Mount Zion African Methodist Episcopal Church, one of the oldest Black congregations in Orange County, North Carolina, dates back to its earliest existence around 1869 - shortly after the Civil War. An old school house located on the Martin Farm in Cedar Grove was used as its meeting place. But even earlier than this during the times of slavery, missionaries from the White Presbyterian Church used an old woodshed to teach Sunday School and hold prayer services for the slaves. This was done on Sundays after their own services were completed.
Between 1870 -1882, services were held on the John Hawkins, Dave Wright and Sam Dark farms. Reverend Wilson served as pastor in 1878. At this time the congregation was not under the AM.E. Church and was called Poplar Springs.
The name Poplar Springs was used until 1880, when emphasis was placed upon acquiring a larger place for worship. According to an old legal document, a one-acre tract of land was purchased from S. W. Hughes and his wife, Margaret J. Hughes, for the handsome sum of $10.00. This historical document is dated April 22, 1882. During the 1880's, Mt. Zion, Payne’ s Chapel, and White Cross became a circuit. Board meetings were held on the third Saturday and pastoral day was the third Sunday.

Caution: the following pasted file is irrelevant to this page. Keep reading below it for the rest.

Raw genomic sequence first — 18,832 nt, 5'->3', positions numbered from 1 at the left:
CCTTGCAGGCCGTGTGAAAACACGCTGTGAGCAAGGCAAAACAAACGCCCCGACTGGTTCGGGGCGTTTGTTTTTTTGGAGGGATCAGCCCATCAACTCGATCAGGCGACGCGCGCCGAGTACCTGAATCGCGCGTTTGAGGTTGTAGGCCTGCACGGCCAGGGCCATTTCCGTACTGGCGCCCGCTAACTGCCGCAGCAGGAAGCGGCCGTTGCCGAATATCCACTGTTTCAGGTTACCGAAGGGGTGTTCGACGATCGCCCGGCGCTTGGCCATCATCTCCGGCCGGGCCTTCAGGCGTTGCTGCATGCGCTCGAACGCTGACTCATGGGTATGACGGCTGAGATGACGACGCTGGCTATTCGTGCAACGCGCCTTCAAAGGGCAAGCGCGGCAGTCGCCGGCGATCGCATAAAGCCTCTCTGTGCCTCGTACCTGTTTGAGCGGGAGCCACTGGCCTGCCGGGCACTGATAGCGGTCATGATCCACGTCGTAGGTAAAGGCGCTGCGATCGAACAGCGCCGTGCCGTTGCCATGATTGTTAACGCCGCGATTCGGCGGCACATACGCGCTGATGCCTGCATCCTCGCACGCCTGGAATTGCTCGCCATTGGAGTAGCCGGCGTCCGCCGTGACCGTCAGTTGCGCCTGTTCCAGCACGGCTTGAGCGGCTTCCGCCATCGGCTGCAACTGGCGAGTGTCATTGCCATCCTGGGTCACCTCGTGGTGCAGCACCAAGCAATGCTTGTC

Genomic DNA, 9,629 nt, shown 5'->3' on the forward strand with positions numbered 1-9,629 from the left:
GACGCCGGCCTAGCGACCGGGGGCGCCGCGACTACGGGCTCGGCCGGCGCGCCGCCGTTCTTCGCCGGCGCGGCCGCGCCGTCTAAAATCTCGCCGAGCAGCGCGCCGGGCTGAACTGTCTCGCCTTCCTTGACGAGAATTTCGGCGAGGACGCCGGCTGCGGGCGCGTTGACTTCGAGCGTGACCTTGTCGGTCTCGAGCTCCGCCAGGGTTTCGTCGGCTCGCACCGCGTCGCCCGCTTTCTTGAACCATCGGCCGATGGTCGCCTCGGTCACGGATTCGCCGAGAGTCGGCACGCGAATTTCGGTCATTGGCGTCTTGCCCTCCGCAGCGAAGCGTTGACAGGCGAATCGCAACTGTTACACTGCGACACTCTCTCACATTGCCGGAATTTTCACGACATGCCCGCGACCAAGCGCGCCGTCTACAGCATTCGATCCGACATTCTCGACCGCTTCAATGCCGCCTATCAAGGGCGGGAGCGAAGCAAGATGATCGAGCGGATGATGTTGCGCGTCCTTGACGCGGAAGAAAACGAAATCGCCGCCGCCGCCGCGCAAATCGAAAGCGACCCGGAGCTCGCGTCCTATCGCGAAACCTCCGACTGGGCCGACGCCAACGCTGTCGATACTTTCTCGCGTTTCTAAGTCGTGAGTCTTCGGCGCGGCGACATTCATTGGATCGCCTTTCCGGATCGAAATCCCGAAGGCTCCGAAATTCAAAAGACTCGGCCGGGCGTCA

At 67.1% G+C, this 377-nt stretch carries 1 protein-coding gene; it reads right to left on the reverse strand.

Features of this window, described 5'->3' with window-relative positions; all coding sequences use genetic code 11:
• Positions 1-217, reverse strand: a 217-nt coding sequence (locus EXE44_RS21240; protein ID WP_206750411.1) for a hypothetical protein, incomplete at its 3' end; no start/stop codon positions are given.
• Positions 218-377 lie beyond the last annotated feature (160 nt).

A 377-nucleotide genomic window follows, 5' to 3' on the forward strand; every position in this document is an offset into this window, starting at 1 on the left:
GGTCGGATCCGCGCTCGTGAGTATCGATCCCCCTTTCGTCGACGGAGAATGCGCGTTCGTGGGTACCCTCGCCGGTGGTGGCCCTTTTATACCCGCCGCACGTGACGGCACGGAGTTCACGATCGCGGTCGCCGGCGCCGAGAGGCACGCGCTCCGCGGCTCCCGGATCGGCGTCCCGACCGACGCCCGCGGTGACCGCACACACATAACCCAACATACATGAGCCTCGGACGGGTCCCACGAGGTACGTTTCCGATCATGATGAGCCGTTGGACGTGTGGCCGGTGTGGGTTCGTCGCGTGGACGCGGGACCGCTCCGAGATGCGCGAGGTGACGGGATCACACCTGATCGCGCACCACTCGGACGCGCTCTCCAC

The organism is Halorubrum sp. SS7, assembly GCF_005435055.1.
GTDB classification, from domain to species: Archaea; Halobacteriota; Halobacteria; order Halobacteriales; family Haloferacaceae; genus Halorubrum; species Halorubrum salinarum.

The first edifice was a small, wooden frame building with two rows of benches that were made by members of the congregation. The front of the church faced east on an old wagon trail road until the early 1900's when an unpaved dirt road was built -then called Highway 14, presently called Highway 86. When a new church was constructed facing the west, the older church was used as a parsonage until around 1928 when one was purchased in the town of Hillsborough.
In the early 1900's, Mt. Zion was part of the Hillsborough Circuit, along with Dickerson Chapel AM.E. Church in Hillsborough. Services were held on each first and third Sunday. We remained a part of this circuit until 1981. At this time we became a station and began to have services each Sunday.